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Business: Ivan’s celebrates 20 years of fine dining

By Noelle Edwards
nedwards@salisburypost.com
On Old Mocksville Road in Salisbury, there’s a business that isn’t shutting its doors and doesn’t have a For Sale sign in the front.
Recently, general manager Joe Sims did slash prices ó but not to eliminate inventory. He was celebrating the business’ 20th anniversary.
The business is Ivan’s, a restaurant that Sims describes as “fine dining in a relaxed atmosphere.”
His brother, Robert, started the restaurant in 1987, and Joe took over three years later and has operated it ever since.
Joe Sims said the intent was to build a restaurant in Salisbury so people wouldn’t have to drive to Charlotte or Greensboro when they wanted a nice dinner.
Some people have really taken advantage of it, Sims said. People come to celebrate all kinds of special anniversaries.
He said he’s seen several couples come to Ivan’s for a first date, then to get engaged, then for the wedding rehearsal dinner, then for wedding anniversaries.
One customer, James Hicks, came to celebrate his 60th anniversary of release from a Nazi concentration camp.
“That is absolutely amazing,” Sims said.
Dale Earnhardt came to Ivan’s in 2000, and the chef that night made the garnish with every dish a No. 3.
The Doles have also been to the restaurant, Sims said.
“It’s been really fun getting to know so many people,” he said.
He joked that it’s a family-owned restaurant so there are actually 21 owners.
In reality, his family has had a lot to do with how the restaurant has developed.
The very name comes from a family member, his father, Joe Ivan Sims.
Many of the cooking styles come from ideas his dad brought back from his travels as a salesman.
The house dressings are his mom’s recipes, the method of cooking shrimp is his brother’s, and his sister Barbara trained the waitstaff. And most of the recipes are his own.
He’s been in the restaurant business most of his life. He started cooking when he was 11, and he worked at a country club from 13 to 19 ó though in the beginning he had to lie about his age to get hired.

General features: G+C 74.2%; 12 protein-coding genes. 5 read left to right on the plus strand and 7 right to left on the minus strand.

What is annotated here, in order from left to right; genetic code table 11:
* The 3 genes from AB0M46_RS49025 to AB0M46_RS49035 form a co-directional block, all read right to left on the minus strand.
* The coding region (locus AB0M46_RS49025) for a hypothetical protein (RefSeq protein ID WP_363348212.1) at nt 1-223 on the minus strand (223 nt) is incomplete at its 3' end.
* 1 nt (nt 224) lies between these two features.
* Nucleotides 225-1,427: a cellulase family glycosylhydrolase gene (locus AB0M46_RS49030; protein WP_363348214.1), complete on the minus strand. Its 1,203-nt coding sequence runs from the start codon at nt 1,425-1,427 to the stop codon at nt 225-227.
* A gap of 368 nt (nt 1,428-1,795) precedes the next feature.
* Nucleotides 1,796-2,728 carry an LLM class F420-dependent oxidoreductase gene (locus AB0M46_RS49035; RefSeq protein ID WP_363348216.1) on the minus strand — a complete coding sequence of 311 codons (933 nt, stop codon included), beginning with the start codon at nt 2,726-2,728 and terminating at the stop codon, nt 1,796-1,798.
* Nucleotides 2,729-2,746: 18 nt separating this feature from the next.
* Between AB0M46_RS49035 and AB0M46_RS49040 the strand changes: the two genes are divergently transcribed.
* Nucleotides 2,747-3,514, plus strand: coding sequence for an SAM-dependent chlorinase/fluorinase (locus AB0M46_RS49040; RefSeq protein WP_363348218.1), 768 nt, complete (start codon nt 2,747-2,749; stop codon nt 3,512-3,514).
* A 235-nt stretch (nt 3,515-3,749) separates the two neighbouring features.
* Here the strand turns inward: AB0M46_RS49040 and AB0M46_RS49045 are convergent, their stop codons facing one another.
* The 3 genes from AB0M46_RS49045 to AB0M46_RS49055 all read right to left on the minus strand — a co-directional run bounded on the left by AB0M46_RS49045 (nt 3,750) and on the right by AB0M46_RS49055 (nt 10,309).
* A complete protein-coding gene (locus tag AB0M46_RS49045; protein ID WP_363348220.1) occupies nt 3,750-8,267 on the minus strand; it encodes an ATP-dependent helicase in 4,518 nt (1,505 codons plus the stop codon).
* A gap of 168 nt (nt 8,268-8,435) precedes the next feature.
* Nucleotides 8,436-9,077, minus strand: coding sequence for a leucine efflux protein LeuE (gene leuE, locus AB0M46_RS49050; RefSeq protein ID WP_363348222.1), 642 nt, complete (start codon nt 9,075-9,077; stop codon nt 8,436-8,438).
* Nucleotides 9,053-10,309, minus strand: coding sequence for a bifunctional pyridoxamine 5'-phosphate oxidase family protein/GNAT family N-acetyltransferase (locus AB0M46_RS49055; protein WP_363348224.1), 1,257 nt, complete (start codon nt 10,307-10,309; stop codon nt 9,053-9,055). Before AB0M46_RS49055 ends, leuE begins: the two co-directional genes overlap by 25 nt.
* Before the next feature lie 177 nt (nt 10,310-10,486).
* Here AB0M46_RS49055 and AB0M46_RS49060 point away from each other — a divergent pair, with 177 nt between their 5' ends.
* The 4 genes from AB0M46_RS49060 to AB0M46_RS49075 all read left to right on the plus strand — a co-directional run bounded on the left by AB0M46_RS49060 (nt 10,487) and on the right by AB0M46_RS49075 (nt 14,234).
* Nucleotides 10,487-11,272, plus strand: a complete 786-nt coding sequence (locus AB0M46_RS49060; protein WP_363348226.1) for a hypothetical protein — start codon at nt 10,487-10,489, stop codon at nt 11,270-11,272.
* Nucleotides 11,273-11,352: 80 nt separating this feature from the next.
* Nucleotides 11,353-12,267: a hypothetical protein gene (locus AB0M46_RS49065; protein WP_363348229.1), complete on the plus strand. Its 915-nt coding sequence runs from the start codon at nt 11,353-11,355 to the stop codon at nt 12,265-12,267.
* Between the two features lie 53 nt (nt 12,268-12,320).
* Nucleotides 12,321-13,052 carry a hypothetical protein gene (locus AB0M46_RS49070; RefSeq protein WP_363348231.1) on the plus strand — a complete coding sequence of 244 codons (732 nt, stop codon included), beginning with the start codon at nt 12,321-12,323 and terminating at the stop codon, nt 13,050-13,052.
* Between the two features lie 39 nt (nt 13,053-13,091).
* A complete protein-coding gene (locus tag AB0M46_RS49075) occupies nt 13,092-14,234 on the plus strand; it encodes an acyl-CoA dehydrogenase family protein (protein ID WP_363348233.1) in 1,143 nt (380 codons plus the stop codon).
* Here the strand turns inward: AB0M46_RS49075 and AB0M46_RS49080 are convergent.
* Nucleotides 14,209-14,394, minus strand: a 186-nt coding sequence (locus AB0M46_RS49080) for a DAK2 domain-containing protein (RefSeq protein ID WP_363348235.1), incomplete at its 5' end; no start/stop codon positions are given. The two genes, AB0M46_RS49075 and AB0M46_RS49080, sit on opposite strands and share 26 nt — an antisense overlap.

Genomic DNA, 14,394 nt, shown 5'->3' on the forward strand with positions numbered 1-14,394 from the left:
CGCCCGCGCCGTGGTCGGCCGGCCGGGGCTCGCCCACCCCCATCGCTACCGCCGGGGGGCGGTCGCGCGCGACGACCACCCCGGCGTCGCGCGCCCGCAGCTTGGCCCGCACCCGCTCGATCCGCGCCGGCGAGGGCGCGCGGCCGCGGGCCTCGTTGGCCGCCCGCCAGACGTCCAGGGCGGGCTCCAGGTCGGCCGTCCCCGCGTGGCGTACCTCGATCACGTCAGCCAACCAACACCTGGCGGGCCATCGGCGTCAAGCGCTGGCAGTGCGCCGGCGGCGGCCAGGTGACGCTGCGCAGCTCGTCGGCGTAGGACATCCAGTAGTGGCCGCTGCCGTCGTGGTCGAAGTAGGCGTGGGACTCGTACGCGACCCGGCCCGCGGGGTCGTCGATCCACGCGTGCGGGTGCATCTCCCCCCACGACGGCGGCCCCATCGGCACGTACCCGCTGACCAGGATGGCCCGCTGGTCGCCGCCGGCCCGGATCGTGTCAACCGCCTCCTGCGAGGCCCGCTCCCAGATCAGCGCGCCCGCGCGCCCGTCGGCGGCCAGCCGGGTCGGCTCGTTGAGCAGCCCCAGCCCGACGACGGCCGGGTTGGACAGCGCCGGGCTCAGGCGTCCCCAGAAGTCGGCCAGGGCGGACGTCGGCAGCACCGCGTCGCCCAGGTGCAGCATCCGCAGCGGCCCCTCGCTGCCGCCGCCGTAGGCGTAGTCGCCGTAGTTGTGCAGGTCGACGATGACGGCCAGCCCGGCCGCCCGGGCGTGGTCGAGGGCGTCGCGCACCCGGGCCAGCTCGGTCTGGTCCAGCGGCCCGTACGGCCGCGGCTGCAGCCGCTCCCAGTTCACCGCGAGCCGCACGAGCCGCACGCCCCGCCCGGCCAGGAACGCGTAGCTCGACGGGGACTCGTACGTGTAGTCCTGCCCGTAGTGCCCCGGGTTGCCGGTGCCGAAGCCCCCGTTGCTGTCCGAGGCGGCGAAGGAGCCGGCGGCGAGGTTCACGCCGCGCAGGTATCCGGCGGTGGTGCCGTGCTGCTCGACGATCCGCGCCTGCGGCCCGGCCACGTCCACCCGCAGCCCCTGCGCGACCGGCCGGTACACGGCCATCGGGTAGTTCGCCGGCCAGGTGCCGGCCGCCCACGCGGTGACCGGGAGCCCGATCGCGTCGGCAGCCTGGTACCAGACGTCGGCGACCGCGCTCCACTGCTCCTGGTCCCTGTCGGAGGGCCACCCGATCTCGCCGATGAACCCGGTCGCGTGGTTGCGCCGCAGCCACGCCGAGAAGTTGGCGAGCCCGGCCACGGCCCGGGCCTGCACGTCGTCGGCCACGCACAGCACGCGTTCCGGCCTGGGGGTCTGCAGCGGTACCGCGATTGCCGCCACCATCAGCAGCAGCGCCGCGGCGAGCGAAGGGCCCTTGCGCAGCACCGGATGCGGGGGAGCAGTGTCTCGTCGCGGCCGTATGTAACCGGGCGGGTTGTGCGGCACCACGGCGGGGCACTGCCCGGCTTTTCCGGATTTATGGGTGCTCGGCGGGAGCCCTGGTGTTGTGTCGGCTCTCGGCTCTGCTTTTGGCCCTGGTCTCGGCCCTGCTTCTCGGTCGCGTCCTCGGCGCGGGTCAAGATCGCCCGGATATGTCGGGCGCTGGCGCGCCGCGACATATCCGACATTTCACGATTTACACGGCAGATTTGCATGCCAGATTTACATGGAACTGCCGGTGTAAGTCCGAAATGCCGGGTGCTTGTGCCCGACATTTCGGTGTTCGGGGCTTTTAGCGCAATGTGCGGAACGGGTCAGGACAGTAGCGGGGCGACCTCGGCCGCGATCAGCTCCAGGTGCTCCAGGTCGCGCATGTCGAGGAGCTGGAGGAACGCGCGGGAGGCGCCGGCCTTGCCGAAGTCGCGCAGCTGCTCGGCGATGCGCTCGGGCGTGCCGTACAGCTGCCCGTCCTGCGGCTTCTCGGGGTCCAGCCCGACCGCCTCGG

Eventually he became a sous chef at the country club, and then he owned his own restaurant in Raleigh.
“I don’t think there’s any facet of the restaurant business I don’t know,” Sims said.
He has the business background, too, having studied economics and business in college.
Ultimately, he hopes to turn Ivan’s over to someone of the next generation and open Ivan’s By the Sea on a quiet Carolina beach.
“I’m in no hurry to do all that,” he said.
In the meantime, he wants to develop healthier dishes.
Sims said he tries to feature dishes other restaurants wouldn’t have.
For instance, the recipe for mussels comes from a restaurant on the Las Vegas strip. Sims went to Charleston to taste for himself the shrimp for the shrimp and grits dish.
“Every day we try to better ourselves,” Sims said. “We don’t want people to just go out to eat. We don’t want to be a filling station. We want to be an experience.”
He also wants to make more people in Salisbury aware of Ivan’s.
He said you could ask 10 people in Salisbury and five wouldn’t know Ivan’s even exists.
“If we’re not one of the best kept secrets of Salisbury, I don’t know what is,” he said.
But he said the customers who come are loyal. He spends the vast majority of each night on the floor, interacting with people. He said a lot of times people need someone to listen to their problems, and he tries to be there for them when they’re going through a hard time.
The restaurant bears the mark of his customers. Stuffed animals and animal heads line the walls, brought in by customers, primarily Mocksville resident Dan Marion, Sims said.
Photos, martini shakers and other souvenirs testify to the people who eat at Ivan’s.
“They made me what I am today,” Sims said. “And they made this restaurant what it is.”

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